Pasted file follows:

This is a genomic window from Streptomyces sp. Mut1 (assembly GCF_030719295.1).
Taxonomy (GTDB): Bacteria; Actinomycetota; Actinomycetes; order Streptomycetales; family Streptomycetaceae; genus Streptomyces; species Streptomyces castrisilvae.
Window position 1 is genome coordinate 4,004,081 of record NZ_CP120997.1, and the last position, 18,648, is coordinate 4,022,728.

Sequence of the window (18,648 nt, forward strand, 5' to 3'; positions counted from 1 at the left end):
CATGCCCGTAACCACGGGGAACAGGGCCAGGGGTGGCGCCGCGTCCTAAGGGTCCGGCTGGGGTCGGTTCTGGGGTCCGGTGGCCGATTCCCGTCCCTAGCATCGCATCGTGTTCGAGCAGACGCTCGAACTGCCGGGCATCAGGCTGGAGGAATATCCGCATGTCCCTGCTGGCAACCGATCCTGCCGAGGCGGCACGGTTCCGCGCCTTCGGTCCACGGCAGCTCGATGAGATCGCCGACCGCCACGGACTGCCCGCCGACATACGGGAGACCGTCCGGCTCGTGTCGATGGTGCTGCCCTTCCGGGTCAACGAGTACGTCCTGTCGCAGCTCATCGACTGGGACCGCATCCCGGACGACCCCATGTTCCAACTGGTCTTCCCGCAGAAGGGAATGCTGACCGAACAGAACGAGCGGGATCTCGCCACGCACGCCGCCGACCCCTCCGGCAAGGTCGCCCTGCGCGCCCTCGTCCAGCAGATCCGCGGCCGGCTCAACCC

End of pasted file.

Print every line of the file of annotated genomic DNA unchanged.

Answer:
This is a genomic window from Streptomyces sp. Mut1 (assembly GCF_030719295.1).
Taxonomy (GTDB): Bacteria; Actinomycetota; Actinomycetes; order Streptomycetales; family Streptomycetaceae; genus Streptomyces; species Streptomyces castrisilvae.
Window position 1 is genome coordinate 4,004,081 of record NZ_CP120997.1, and the last position, 18,648, is coordinate 4,022,728.

Sequence of the window (18,648 nt, forward strand, 5' to 3'; positions counted from 1 at the left end):
CATGCCCGTAACCACGGGGAACAGGGCCAGGGGTGGCGCCGCGTCCTAAGGGTCCGGCTGGGGTCGGTTCTGGGGTCCGGTGGCCGATTCCCGTCCCTAGCATCGCATCGTGTTCGAGCAGACGCTCGAACTGCCGGGCATCAGGCTGGAGGAATATCCGCATGTCCCTGCTGGCAACCGATCCTGCCGAGGCGGCACGGTTCCGCGCCTTCGGTCCACGGCAGCTCGATGAGATCGCCGACCGCCACGGACTGCCCGCCGACATACGGGAGACCGTCCGGCTCGTGTCGATGGTGCTGCCCTTCCGGGTCAACGAGTACGTCCTGTCGCAGCTCATCGACTGGGACCGCATCCCGGACGACCCCATGTTCCAACTGGTCTTCCCGCAGAAGGGAATGCTGACCGAACAGAACGAGCGGGATCTCGCCACGCACGCCGCCGACCCCTCCGGCAAGGTCGCCCTGCGCGCCCTCGTCCAGCAGATCCGCGGCCGGCTCAACCC